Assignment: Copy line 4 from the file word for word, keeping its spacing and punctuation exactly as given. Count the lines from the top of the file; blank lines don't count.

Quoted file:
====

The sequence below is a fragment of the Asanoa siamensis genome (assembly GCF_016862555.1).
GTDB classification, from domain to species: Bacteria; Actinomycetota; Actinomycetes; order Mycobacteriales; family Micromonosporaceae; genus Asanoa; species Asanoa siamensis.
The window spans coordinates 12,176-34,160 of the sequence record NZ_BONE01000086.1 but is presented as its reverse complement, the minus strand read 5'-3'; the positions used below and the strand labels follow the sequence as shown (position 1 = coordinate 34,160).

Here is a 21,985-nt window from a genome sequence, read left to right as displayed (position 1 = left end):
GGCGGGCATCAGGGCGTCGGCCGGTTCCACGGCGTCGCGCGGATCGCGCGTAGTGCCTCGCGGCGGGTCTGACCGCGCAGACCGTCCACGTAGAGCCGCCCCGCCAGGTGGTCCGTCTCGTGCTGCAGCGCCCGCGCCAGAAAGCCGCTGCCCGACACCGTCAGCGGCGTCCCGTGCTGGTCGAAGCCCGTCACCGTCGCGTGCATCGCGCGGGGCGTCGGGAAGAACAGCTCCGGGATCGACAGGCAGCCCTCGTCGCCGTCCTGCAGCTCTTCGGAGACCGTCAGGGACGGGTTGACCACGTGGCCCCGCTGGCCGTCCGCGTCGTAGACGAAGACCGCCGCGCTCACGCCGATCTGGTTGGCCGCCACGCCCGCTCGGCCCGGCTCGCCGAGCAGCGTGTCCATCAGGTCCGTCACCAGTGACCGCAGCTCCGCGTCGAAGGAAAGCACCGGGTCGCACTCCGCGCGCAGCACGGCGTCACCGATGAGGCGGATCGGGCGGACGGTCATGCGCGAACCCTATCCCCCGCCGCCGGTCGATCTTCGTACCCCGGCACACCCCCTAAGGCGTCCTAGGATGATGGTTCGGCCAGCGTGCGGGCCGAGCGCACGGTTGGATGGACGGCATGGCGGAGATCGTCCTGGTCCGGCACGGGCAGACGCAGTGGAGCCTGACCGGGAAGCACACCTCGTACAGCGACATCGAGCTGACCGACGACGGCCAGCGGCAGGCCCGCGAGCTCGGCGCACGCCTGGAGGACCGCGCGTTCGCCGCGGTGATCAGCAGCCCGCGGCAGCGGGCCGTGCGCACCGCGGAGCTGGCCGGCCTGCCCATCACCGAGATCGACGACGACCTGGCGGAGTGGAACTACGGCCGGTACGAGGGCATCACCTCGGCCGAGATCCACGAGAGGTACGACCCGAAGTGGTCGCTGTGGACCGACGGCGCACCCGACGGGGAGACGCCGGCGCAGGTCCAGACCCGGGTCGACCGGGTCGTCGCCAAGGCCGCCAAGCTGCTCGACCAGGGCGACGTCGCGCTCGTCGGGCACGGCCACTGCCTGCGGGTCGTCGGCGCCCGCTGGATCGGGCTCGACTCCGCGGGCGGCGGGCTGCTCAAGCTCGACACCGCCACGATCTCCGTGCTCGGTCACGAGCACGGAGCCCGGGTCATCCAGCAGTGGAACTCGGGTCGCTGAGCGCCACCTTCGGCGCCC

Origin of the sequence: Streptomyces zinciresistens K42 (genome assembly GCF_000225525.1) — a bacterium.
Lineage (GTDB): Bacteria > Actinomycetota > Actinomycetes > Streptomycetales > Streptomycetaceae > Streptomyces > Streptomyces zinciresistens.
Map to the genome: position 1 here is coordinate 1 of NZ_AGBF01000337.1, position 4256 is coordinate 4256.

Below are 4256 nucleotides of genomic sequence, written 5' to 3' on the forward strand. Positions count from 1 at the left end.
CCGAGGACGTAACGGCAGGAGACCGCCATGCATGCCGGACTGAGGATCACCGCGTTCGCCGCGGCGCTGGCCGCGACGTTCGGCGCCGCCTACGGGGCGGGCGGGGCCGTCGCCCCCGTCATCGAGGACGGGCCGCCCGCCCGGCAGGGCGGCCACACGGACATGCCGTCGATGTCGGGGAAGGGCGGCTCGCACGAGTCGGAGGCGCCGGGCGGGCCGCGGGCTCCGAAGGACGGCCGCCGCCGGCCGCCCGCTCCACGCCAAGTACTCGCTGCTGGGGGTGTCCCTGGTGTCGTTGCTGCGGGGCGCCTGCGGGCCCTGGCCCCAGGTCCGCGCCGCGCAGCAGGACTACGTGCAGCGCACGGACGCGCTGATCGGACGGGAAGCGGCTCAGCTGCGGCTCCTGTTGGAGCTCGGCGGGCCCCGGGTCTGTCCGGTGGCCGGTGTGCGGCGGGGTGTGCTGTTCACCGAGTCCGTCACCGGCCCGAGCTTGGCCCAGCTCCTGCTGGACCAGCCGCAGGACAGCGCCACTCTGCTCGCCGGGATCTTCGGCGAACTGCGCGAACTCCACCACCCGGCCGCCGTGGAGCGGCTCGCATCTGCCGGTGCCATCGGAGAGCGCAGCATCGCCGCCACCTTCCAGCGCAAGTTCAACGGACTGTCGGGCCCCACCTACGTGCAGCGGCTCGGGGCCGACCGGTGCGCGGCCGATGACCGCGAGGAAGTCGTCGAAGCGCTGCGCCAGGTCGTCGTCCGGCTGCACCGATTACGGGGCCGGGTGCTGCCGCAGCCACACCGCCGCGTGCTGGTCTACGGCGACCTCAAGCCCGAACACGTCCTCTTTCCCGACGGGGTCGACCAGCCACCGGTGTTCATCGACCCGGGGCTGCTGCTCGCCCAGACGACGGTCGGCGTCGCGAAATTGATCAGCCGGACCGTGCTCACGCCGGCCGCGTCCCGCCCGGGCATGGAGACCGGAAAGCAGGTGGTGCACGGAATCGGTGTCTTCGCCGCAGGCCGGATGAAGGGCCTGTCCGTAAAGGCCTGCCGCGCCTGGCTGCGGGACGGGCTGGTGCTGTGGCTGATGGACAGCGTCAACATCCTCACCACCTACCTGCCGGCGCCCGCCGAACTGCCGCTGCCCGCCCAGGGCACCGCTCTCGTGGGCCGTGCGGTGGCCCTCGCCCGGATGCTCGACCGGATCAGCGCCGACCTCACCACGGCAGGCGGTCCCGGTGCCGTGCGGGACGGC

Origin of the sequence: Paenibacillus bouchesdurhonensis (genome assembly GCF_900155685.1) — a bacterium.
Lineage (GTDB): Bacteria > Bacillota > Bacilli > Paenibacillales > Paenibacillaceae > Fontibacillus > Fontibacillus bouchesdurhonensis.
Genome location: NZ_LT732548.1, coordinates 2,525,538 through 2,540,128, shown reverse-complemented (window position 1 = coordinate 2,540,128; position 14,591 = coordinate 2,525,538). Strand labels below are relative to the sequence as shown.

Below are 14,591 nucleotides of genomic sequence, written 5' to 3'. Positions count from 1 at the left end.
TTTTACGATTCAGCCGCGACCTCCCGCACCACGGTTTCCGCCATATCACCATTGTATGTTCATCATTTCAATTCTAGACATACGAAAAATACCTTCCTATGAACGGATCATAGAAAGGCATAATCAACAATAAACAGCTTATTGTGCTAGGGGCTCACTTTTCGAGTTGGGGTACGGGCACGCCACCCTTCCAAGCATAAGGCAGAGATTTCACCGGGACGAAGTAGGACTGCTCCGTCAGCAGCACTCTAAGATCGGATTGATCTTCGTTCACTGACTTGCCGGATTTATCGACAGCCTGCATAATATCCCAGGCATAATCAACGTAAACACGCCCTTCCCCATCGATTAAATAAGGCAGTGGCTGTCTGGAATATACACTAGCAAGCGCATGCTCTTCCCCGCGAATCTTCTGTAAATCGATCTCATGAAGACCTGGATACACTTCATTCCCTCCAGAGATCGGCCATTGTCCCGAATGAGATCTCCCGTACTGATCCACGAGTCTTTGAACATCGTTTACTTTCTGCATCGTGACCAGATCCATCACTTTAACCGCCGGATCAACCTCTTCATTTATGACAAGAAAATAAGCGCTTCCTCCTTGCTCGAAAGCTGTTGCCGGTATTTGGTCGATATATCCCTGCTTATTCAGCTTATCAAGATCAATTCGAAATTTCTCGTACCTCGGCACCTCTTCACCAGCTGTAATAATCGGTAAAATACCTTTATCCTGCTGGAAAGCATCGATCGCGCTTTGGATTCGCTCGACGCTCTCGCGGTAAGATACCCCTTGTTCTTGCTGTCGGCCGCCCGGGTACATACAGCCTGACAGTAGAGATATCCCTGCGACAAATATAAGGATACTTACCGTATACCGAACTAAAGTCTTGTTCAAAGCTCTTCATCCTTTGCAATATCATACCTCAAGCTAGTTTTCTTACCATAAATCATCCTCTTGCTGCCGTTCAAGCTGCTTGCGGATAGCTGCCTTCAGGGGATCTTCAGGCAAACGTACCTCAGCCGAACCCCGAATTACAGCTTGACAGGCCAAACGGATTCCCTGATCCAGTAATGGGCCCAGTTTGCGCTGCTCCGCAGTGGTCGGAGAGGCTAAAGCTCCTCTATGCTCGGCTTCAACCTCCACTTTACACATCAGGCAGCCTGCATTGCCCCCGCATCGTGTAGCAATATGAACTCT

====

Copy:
Here is a 21,985-nt window from a genome sequence, read left to right as displayed (position 1 = left end):